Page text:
Day 1, 1st Oct, Part 3

by celtaconfessions

I promise that this will be the last part of day one! It’s turned out to be somewhat of a marathon of a day – to tell you the truth, I started a diary, but it didn’t get further than lunch time, day one! LOL. So maybe, this will be the last post… 😉

Well, we broke up for lunch. I can’t remember what I did or had, but the hour would have been & gone before I knew it, of that I’m sure. It was a relatively relaxing post-lunch “input” as we were shown around the complex and how to use the photocopiers and access the computers.

After that, we divided ourselves up into our little groups and went into our respective classrooms with our tutors.

We were shown the class and we were told of the daily routine: we start off with a 2-hour teaching practice. This is followed by feedback where the trainee who taught will talk about what went well, what didn’t, etc. and the others will give their opinions, too. The tutor will also give his feedback, and his evaluation.

After the feedback, it’s an hour lunch break. In the later stages, we actually had 2 hours sometimes. After lunch, all 18 of us will get together for the input sessions (normally 2).

The following day, day 2, we will all give our first lessons to our students. The first TP would last 20 minutes. So, our respective tutors went through some GLP with us. This was what we were given.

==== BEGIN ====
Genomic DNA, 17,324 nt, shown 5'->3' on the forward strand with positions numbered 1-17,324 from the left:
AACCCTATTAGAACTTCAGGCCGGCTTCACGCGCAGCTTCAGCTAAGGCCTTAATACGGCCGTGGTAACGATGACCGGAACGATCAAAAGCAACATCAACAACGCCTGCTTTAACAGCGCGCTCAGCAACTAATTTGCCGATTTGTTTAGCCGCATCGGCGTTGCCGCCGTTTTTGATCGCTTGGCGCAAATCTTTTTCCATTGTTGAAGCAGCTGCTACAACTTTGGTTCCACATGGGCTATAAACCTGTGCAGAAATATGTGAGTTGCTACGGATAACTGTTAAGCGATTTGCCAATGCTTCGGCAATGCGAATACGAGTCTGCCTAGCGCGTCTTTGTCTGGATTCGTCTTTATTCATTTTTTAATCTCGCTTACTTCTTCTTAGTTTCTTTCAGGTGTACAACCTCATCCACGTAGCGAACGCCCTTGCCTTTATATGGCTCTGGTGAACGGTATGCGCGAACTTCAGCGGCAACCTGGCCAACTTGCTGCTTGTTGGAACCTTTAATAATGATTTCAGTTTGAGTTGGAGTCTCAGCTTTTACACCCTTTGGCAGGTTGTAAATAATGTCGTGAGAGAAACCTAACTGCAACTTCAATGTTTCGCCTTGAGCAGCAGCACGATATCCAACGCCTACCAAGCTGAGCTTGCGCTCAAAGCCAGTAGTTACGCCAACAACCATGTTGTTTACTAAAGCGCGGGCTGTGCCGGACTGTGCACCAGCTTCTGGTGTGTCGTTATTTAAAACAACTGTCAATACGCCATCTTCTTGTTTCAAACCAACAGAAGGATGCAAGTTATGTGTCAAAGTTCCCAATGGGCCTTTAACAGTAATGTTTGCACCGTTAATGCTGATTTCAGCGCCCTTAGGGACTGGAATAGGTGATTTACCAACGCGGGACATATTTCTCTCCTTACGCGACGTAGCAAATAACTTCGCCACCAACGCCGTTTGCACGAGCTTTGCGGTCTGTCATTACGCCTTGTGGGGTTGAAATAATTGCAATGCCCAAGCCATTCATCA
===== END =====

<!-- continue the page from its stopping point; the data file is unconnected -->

As can be seen, I was teacher 6. Hatty was teacher 1. To be honest, I didn’t envy her – being first to dive into the pool when you have no idea as to the depth nor the temperature would have sent my nerves into places I didn’t even know existed, but being T6 wasn’t exactly the best either. You’ll have to wait until everyone has had their turn, and the students will have seen how the rest had performed and may be already thinking of their coffee and whatnot. Having said that, what I did like was my aim: to give controlled practice.

For this, our first TP, Ian looked at the coursebook, and then gave us ideas on what we could do, what might work and what might not.

My comment: even for an experienced teacher, the very thought of having to give a 20-minute lesson while being observed and evaluated by a tutor, and also being scrutinised by 5 fellow trainees is rather unnerving. So, genuinely fresh inexperienced trainees deserve all my respect! If you’re one of these, and are thinking of doing the CELTA, reading this blog will give you a headstart! The more you can prepare yourself, the better off you will be.

As Ozzie Chris, one of the trainees, kept saying “Doing CELTA is self-flagellation!”

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